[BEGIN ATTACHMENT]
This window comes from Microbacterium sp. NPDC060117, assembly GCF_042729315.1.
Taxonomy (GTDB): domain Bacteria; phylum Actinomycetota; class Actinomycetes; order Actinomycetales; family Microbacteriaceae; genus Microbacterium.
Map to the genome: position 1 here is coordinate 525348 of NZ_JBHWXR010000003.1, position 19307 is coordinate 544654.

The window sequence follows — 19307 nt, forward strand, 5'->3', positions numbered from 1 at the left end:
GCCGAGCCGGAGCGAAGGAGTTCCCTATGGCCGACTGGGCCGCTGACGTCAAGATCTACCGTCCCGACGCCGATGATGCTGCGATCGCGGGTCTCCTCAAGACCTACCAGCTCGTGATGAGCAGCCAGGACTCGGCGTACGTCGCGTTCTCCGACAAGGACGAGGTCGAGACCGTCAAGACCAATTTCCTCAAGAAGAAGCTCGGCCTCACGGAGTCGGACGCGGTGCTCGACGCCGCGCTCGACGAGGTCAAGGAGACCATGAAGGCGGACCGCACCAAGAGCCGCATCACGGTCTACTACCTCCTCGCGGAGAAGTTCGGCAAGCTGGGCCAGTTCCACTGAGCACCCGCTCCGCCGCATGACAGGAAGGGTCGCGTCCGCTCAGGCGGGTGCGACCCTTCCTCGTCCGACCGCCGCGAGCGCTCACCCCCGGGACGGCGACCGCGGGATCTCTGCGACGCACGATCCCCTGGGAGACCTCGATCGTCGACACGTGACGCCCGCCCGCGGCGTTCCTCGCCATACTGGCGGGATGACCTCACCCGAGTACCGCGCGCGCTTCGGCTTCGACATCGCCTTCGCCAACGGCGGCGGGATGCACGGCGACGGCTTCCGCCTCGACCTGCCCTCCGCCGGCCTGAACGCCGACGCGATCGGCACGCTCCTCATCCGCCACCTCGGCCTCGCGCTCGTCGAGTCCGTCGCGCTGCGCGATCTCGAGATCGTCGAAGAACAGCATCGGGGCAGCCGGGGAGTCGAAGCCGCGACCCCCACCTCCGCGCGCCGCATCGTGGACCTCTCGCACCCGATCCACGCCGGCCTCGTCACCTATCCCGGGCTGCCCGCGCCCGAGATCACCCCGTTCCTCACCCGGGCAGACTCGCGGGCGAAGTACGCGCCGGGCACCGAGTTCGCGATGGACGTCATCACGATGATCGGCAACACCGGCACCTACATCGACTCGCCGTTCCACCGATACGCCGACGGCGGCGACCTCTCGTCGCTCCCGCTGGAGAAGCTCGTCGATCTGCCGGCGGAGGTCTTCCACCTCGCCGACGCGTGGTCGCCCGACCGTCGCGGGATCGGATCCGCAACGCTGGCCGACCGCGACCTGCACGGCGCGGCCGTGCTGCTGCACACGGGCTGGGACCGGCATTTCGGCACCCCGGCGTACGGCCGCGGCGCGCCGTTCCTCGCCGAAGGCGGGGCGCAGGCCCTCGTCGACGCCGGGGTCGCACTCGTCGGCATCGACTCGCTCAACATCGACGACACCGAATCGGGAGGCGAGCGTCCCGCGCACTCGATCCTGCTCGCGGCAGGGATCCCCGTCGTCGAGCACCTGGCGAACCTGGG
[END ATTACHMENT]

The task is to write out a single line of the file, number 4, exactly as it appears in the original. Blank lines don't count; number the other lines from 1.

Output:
The window sequence follows — 19307 nt, forward strand, 5'->3', positions numbered from 1 at the left end: